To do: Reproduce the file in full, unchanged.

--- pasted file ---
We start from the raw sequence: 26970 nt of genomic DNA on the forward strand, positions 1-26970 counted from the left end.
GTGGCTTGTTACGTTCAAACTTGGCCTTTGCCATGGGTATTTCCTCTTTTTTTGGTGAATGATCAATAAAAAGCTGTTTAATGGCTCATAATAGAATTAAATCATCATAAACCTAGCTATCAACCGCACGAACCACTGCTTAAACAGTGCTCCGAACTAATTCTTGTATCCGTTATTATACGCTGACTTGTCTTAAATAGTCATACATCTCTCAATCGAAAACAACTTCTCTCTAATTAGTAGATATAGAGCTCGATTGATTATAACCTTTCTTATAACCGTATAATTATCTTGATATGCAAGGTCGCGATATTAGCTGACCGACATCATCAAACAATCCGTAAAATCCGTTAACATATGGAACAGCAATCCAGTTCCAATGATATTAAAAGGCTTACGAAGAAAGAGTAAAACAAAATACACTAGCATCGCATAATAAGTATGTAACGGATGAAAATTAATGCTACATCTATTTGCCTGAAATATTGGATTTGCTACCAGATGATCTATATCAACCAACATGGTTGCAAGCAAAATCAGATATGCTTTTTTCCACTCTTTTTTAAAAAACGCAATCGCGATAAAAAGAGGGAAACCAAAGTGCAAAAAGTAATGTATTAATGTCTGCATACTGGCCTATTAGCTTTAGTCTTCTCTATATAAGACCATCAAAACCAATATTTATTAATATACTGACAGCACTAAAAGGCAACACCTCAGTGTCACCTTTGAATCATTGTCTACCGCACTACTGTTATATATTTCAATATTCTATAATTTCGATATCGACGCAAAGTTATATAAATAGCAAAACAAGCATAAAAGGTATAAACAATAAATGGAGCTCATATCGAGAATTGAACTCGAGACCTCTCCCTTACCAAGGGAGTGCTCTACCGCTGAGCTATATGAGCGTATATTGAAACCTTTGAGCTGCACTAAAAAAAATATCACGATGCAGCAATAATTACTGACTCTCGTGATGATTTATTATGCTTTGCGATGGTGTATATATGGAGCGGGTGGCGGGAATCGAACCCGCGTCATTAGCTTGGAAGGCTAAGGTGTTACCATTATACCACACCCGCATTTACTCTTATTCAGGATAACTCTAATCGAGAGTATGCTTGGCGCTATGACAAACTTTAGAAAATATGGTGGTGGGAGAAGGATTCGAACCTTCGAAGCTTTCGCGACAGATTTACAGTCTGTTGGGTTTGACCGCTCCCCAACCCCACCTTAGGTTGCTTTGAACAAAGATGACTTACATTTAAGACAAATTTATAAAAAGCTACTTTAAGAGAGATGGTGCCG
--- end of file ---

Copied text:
We start from the raw sequence: 26970 nt of genomic DNA on the forward strand, positions 1-26970 counted from the left end.
GTGGCTTGTTACGTTCAAACTTGGCCTTTGCCATGGGTATTTCCTCTTTTTTTGGTGAATGATCAATAAAAAGCTGTTTAATGGCTCATAATAGAATTAAATCATCATAAACCTAGCTATCAACCGCACGAACCACTGCTTAAACAGTGCTCCGAACTAATTCTTGTATCCGTTATTATACGCTGACTTGTCTTAAATAGTCATACATCTCTCAATCGAAAACAACTTCTCTCTAATTAGTAGATATAGAGCTCGATTGATTATAACCTTTCTTATAACCGTATAATTATCTTGATATGCAAGGTCGCGATATTAGCTGACCGACATCATCAAACAATCCGTAAAATCCGTTAACATATGGAACAGCAATCCAGTTCCAATGATATTAAAAGGCTTACGAAGAAAGAGTAAAACAAAATACACTAGCATCGCATAATAAGTATGTAACGGATGAAAATTAATGCTACATCTATTTGCCTGAAATATTGGATTTGCTACCAGATGATCTATATCAACCAACATGGTTGCAAGCAAAATCAGATATGCTTTTTTCCACTCTTTTTTAAAAAACGCAATCGCGATAAAAAGAGGGAAACCAAAGTGCAAAAAGTAATGTATTAATGTCTGCATACTGGCCTATTAGCTTTAGTCTTCTCTATATAAGACCATCAAAACCAATATTTATTAATATACTGACAGCACTAAAAGGCAACACCTCAGTGTCACCTTTGAATCATTGTCTACCGCACTACTGTTATATATTTCAATATTCTATAATTTCGATATCGACGCAAAGTTATATAAATAGCAAAACAAGCATAAAAGGTATAAACAATAAATGGAGCTCATATCGAGAATTGAACTCGAGACCTCTCCCTTACCAAGGGAGTGCTCTACCGCTGAGCTATATGAGCGTATATTGAAACCTTTGAGCTGCACTAAAAAAAATATCACGATGCAGCAATAATTACTGACTCTCGTGATGATTTATTATGCTTTGCGATGGTGTATATATGGAGCGGGTGGCGGGAATCGAACCCGCGTCATTAGCTTGGAAGGCTAAGGTGTTACCATTATACCACACCCGCATTTACTCTTATTCAGGATAACTCTAATCGAGAGTATGCTTGGCGCTATGACAAACTTTAGAAAATATGGTGGTGGGAGAAGGATTCGAACCTTCGAAGCTTTCGCGACAGATTTACAGTCTGTTGGGTTTGACCGCTCCCCAACCCCACCTTAGGTTGCTTTGAACAAAGATGACTTACATTTAAGACAAATTTATAAAAAGCTACTTTAAGAGAGATGGTGCCG